After months of waiting, the IVF process has officially begun. Yesterday Mrs Astronomer started her period (yuck) and so the clock is running, because this cycle is when we start the drugs routine, switching off her ovaries prior to turbo charging them, so that in about a month’s time the fertility lab can harvest them. We are now on a schedule – but we nearly weren’t.
We nearly weren’t, because once her period starts it’s our job to let the clinic know so they can order the drugs. This was massively complicated by my wife leaving her phone at home on the day in question, so she was unable to contact the lab so they could order the drugs prior to the place closing for the weekend… And I don’t have my phone on me during work hours, meaning she had no way of getting in touch. All the details she needed (patient identity number, clinic email, phone numbers, etc…) were on her phone, to which I was blissfully unaware. A minor bloody crisis. We’re already a month behind schedule because of an unfortunate Christmas/period clash, and even in the first few hours it was going awry. I get to my phone at lunchtime to discover half a dozen missed calls, emails, whatsaps, carrier pigeons etc from her and various members of her family, all ordering me to email her with all the details she needed pretty damn quickly. Fortunately, foreseeing this possibility, I have the details stored on my phone, so the crisis was averted.
What was then slightly confusing was that the clinic asked her for all of her details – including whether she was on the short or long drug protocol. This poses a slight problem, as nobody has actually told us specifically which protocol we’re doing – we’re assuming the long one, but suddenly we’re not certain. Considering how long we spent filling out paperwork and going through it with them, you’re think they would be able to tell us what was happening, rather than the other way around! Perhaps the 40% success rate has more to do with admin cockups than actual biology… . It’s little issues like this – the unseen, unforetold ones – that could be the greatest problems as we go through IVF.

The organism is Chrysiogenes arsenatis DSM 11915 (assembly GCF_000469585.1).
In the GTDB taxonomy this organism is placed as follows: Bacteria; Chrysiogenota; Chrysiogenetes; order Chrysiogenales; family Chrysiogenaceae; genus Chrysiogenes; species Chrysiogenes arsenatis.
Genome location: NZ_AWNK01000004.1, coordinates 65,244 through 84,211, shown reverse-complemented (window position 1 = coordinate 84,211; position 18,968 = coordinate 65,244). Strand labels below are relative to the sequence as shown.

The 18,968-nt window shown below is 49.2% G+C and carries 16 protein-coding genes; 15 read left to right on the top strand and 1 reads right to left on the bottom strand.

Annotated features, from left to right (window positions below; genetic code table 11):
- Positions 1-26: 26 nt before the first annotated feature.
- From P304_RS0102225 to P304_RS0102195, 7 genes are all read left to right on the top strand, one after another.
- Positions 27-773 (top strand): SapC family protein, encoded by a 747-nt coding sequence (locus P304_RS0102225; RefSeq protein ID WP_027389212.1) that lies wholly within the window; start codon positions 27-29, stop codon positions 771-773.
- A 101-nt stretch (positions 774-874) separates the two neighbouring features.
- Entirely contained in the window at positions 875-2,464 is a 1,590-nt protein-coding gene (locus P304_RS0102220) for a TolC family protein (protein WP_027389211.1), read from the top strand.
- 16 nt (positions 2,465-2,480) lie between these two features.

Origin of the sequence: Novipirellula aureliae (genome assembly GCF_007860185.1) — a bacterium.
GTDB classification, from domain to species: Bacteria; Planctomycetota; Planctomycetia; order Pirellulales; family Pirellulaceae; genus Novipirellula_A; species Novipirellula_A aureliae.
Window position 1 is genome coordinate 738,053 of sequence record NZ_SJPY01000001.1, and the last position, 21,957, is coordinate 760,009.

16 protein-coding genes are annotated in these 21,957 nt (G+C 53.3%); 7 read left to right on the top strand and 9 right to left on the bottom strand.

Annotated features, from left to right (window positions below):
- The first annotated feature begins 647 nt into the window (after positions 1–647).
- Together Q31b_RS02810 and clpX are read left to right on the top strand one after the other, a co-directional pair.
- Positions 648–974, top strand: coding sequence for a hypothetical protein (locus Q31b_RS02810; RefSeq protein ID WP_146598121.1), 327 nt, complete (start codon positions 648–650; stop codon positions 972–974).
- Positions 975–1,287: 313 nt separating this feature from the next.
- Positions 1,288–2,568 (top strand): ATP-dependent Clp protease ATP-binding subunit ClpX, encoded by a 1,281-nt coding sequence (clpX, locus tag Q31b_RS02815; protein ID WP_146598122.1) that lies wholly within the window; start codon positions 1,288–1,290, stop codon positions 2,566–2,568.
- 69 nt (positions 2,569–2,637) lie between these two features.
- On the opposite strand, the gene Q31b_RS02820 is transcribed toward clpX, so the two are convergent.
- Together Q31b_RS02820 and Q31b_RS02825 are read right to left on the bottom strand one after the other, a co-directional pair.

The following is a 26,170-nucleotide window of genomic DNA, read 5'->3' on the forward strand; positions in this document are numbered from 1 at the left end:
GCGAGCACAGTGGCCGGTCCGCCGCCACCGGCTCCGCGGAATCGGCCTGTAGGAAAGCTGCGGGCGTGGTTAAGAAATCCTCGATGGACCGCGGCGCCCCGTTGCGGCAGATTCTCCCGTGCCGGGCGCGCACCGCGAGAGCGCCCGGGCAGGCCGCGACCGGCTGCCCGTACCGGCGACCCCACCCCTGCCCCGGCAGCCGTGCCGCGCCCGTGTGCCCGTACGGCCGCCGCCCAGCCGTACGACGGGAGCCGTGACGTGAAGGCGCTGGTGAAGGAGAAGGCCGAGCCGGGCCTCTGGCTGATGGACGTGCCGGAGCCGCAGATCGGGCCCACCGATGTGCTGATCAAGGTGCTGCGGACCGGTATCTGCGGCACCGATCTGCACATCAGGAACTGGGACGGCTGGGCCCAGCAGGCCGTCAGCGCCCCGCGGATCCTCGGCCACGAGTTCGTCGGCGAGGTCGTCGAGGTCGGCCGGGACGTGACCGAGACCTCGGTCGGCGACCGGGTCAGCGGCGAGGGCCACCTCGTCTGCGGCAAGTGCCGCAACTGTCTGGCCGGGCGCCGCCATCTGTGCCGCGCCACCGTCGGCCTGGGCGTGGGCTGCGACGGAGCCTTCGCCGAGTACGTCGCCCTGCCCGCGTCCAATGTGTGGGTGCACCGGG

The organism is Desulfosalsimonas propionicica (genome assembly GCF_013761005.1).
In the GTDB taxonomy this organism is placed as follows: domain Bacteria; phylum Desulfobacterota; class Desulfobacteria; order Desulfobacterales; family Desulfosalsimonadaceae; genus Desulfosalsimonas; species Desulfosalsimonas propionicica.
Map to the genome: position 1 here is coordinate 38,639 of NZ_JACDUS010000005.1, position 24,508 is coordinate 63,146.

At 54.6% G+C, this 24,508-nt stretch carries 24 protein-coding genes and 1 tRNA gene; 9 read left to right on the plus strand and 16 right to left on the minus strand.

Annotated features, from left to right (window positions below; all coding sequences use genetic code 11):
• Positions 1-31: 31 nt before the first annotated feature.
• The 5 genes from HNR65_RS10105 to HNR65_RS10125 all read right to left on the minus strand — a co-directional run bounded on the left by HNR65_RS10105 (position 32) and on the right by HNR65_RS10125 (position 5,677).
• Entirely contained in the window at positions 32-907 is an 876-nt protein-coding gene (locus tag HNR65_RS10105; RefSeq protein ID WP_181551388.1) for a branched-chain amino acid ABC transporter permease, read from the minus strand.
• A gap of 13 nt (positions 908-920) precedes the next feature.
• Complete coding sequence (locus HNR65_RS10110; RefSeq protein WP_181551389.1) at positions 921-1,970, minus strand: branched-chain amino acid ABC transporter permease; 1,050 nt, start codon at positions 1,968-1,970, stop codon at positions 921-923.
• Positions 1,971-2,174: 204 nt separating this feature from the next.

Otherwise, things go relatively as planned. Stress levels have lowered somewhat in the Astronomer household since I completed my most recent assignment for the open university – calculating the properties of distant exoplanets, based on the properties of the light given out by the star it orbits – it’s fascinating stuff, and a rapidly expanding frontier of scientific exploration. For the uninitiated, an exoplanet is a planet orbiting a star other than the sun; they can be as big as Jupiter or – most excitingly – small rocky worlds of a similar size to Earth. My core textbook provided by the university was printed in 2010, which means it’s comically out of date. At that point there was about 120 – 150 exoplanets discovered; big ones, small ones, fat ones, thin ones. At time of my writing this plog, there is now just under 3000 confirmed exoplanets, with about a similar sort of number waiting for confirmation, and that number is growing fast! The really incredible part is that there isn’t a telescope powerful enough in existence to actually see these planets; they’re too small, too far away and too close to their stars to spot them directly. These unseen planets are tough to detect; they’re generally discovered by measuring the changes in the light given out by the star itself, as the planet tugs and pulls at it throughout its orbit, or the dimming of the star as the planet passes between us and the star. Even without being able to see the planet, we know it’s there. And new telescopes are being built which would be able to see these planets directly; a staggering future for astronomy!
Finally, following finishing that piece of work, I finally got an urgently needed chance to relax – I read Phillip K. Dick’s The Man in the High Castle cover to cover in one go; it’s been a long time since I’ve been able to read a book in a single sitting. I’d only ever read one of his books before – The Zap Gun – so I wasn’t really sure what to expect. It’s not his traditional science fiction fare; it’s alternative history, set in the late 60’s/early 70’s in which the allies lost the Second World War and the world is divided between two competing superpowers; Germany and Japan. A banned book is circulating, in which – shock, horror – the author sets a story in which the allies won the war, America is an undivided superpower, Germany and Japan humiliated. It has one of the best endings I’ve read in quite a long time, which I shall not spoil, but I’ll be interested to see how they adapt it for TV… Still, reading it has been an extremely cathartic experience, as it’s been a long time since I sat down to lose myself in a book. If you’ve not read it, I highly recommend it. Based on how stressed I suspect I’m going to get over the next month or so, I suspect I’ll have to do it more often!